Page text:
Standing Together

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Today was the “Out of Darkness” community walk in Richmond Virginia. It’s organized by the American Foundation of Suicide Prevention. It was an amazing community gathering, that showed how many people truly care and are there to support those struggling with mental illness.

Although I was in the back of the crowd and couldn’t hear a majority of the speeches, what I could hear was powerful. People shared their own stories of struggle and loss, and offered hope to all those around them.

Everyone proudly wore beads that represented their own connection to AFSP, whether they had lost a loved one, friend, or struggled themselves. It was an environment where no one was afraid of judgement and could openly speak to anyone around them for support.

I was inspired by the walk today. Our team, however small we may have been, raised over $2000 for the cause. So many of my own friends in family happily donated.

The AFSP is an amazing organization, that is inspiring change, and a start in conversation to stop the stigma.

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QPR

Today I attended QPR training at my college. The counseling center was offering training sessions, and I thought it would be a great opportunity to learn. Overall it was a great experience, but I did notice a few things that I wanted to talk about.

First of all, for those of you who do not know, QPR is short for question, persuade and refer. It is a program designed to train individuals on how to approach the topic of suicide and what to do if you believe someone you know is suicidal. I highly recommend the training, as it was a very informative program.

However, there were some problems with the powerpoints, that my instructor couldn’t change due to their copyrights. I was lucky enough to have an instructor who pointed these things out. However, it is important to be mindful of them.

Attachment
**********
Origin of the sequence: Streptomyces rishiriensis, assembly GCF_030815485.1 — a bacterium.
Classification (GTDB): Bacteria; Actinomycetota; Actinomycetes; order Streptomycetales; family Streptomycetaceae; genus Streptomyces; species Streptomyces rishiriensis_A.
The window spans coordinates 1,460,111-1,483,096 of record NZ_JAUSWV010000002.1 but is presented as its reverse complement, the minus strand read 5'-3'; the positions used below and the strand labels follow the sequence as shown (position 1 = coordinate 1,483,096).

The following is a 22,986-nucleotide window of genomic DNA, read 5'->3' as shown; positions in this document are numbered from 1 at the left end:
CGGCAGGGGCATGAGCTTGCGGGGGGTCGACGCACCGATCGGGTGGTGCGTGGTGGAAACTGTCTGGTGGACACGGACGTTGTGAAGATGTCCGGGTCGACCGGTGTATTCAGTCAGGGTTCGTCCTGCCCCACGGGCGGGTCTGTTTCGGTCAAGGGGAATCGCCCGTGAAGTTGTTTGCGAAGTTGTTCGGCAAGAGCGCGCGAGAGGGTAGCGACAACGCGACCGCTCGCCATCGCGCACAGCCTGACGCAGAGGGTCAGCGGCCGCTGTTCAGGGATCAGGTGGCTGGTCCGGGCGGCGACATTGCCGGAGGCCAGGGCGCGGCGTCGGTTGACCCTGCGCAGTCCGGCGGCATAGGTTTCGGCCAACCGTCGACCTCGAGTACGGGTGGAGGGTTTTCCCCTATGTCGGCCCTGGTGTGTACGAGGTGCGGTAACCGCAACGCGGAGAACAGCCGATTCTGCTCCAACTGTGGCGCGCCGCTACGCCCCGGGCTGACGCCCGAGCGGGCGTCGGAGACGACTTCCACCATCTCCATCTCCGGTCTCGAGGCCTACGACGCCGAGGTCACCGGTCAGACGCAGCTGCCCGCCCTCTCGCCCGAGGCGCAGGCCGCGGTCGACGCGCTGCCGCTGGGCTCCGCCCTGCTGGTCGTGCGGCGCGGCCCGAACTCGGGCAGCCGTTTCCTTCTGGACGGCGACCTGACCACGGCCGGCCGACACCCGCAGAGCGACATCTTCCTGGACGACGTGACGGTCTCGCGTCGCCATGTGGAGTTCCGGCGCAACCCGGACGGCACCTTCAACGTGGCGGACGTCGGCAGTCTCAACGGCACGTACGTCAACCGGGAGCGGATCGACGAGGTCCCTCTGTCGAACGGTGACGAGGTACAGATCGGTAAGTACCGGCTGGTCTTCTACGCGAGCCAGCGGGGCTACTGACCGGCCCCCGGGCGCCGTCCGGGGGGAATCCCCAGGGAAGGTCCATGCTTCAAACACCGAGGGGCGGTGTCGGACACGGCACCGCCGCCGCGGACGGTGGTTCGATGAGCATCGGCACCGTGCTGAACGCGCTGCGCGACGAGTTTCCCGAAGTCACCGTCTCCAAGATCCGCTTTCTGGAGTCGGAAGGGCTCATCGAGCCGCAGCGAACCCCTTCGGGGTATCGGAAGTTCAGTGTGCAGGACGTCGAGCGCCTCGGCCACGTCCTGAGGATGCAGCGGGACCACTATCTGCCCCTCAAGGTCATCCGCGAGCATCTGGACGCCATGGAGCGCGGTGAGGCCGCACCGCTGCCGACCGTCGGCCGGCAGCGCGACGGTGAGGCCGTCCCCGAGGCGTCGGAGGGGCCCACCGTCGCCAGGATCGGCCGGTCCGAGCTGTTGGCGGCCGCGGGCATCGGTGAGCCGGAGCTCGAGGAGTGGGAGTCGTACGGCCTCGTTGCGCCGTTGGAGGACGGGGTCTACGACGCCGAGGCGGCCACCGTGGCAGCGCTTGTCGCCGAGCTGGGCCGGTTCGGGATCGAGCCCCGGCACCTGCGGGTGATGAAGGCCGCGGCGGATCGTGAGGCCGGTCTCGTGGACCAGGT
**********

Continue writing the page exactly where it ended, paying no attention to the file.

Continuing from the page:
One of the main problems I had was the term “commit”. On many slides the program stated statistics in which individuals “committed suicide”. I have a problem with this, as I see the word commit as placing blame on the victim. Someone who dies by suicide is not to blame for their death!

Another problem was that in the persuade section, one of the many recommendations was to have the person promise you they will not hurt themselves until they talk to you next. In my opinion this is ineffective and puts shame on the person you are supposed to be helping.

In the past I have had a therapist make me sign a suicidal thinking contract (which listed what I would do incase of an emergency and made me agree not to hurt myself), and it was one of the worst feelings. If he were to have made a plan with me and written out what to do without making me sign anything, it would have been a useful resource. However, by making me sign the paper it was almost like he was making me admit that my thoughts were wrong, and that I was at fault for having them.

Suicidal thoughts are obviously not a positive thing, but they are not anyones fault. Further more, by making someone feel bad for having these thoughts all that you are doing is furthering the stigma and limiting the chances of them speaking up.

Overall the QPR training was a positive experience. We ran scenarios, and I learned local resources and how to contact help if needed. I recommend it for anyone looking to be more informed on how to approach the subject of suicidal thinking. However, I would be mindful of the things that I talked about. Here is the link for the website if anyone is interested: https://www.qprinstitute.com/